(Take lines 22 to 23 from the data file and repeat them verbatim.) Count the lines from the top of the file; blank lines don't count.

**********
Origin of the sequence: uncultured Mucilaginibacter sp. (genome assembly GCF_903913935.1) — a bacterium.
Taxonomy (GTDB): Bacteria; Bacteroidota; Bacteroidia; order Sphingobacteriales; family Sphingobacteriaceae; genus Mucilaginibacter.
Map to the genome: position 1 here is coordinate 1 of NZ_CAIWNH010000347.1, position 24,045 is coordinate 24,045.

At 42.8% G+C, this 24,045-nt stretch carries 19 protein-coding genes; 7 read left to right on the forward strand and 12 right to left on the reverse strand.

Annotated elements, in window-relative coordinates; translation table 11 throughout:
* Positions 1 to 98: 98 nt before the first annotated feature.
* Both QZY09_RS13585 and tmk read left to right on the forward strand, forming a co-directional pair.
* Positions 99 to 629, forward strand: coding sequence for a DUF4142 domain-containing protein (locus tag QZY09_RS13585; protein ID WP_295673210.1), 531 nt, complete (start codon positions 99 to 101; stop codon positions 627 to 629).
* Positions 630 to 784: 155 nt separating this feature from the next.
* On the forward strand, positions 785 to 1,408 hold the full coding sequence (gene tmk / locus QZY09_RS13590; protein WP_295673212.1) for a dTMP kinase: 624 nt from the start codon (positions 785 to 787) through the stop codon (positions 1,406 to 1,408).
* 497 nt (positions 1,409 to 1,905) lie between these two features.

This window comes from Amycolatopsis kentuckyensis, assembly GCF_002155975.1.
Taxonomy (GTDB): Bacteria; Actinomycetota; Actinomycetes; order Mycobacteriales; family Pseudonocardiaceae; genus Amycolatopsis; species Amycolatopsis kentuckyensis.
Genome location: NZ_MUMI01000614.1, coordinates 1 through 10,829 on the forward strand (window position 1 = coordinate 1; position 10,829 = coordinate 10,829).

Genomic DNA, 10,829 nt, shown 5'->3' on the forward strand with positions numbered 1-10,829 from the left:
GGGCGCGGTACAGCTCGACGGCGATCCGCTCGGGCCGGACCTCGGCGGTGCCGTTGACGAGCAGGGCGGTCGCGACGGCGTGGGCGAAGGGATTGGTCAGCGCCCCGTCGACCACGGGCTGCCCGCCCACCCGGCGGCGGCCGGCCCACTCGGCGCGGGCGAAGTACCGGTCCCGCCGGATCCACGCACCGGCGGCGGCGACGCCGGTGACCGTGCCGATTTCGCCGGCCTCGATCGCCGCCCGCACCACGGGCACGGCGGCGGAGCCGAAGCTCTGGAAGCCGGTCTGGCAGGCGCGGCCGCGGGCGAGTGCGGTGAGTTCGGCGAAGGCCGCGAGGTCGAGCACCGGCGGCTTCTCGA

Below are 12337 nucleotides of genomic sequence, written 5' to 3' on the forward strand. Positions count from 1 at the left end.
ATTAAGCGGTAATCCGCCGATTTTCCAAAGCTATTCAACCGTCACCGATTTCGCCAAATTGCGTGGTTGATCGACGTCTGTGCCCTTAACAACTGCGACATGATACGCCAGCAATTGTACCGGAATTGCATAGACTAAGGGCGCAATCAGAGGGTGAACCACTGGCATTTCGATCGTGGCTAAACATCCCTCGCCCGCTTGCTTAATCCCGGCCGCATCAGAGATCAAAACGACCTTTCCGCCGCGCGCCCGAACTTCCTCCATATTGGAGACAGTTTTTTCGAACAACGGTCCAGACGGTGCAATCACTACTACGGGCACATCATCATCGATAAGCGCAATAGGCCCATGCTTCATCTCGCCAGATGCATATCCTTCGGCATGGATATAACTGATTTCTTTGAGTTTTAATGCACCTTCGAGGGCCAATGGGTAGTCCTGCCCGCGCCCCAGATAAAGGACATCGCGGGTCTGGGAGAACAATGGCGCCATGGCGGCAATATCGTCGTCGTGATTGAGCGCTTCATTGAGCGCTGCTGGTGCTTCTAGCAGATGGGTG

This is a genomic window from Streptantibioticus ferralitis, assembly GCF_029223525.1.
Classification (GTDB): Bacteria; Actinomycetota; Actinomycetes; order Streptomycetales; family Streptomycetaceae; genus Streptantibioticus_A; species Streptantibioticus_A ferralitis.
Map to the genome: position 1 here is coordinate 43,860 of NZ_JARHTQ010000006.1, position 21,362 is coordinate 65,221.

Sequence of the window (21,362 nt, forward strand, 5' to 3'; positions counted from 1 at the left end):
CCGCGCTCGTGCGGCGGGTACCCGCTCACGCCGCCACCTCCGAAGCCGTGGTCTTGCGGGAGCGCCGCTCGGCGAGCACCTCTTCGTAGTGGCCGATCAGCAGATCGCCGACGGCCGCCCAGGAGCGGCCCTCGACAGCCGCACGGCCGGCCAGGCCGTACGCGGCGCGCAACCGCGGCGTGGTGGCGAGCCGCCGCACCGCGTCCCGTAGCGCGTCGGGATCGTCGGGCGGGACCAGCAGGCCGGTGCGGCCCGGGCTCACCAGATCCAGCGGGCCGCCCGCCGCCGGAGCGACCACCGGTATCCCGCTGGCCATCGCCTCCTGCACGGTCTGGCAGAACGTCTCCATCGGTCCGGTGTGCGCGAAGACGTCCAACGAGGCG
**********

Sequence of the window (21,362 nt, forward strand, 5' to 3'; positions counted from 1 at the left end):
CCGCGCTCGTGCGGCGGGTACCCGCTCACGCCGCCACCTCCGAAGCCGTGGTCTTGCGGGAGCGCCGCTCGGCGAGCACCTCTTCGTAGTGGCCGATCAGCAGATCGCCGACGGCCGCCCAGGAGCGGCCCTCGACAGCCGCACGGCCGGCCAGGCCGTACGCGGCGCGCAACCGCGGCGTGGTGGCGAGCCGCCGCACCGCGTCCCGTAGCGCGTCGGGATCGTCGGGCGGGACCAGCAGGCCGGTGCGGCCCGGGCTCACCAGATCCAGCGGGCCGCCCGCCGCCGGAGCGACCACCGGTATCCCGCTGGCCATCGCCTCCTGCACGGTCTGGCAGAACGTCTCCATCGGTCCGGTGTGCGCGAAGACGTCCAACGAGGCG